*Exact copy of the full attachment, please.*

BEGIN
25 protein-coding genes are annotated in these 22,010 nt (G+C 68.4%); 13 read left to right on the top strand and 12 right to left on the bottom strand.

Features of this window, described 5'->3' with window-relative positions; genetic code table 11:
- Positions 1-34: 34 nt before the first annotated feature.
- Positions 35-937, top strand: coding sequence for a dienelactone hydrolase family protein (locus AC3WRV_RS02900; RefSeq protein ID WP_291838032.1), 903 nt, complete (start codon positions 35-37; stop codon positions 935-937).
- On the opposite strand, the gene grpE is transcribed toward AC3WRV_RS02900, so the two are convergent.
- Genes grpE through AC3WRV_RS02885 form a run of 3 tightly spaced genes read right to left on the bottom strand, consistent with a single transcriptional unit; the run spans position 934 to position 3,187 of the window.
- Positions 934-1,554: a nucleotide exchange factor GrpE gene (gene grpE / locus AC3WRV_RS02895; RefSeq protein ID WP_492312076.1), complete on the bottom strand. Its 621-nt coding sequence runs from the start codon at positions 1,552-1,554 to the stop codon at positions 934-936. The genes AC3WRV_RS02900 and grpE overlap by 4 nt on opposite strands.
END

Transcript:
25 protein-coding genes are annotated in these 22,010 nt (G+C 68.4%); 13 read left to right on the top strand and 12 right to left on the bottom strand.

Features of this window, described 5'->3' with window-relative positions; genetic code table 11:
- Positions 1-34: 34 nt before the first annotated feature.
- Positions 35-937, top strand: coding sequence for a dienelactone hydrolase family protein (locus AC3WRV_RS02900; RefSeq protein ID WP_291838032.1), 903 nt, complete (start codon positions 35-37; stop codon positions 935-937).
- On the opposite strand, the gene grpE is transcribed toward AC3WRV_RS02900, so the two are convergent.
- Genes grpE through AC3WRV_RS02885 form a run of 3 tightly spaced genes read right to left on the bottom strand, consistent with a single transcriptional unit; the run spans position 934 to position 3,187 of the window.
- Positions 934-1,554: a nucleotide exchange factor GrpE gene (gene grpE / locus AC3WRV_RS02895; RefSeq protein ID WP_492312076.1), complete on the bottom strand. Its 621-nt coding sequence runs from the start codon at positions 1,552-1,554 to the stop codon at positions 934-936. The genes AC3WRV_RS02900 and grpE overlap by 4 nt on opposite strands.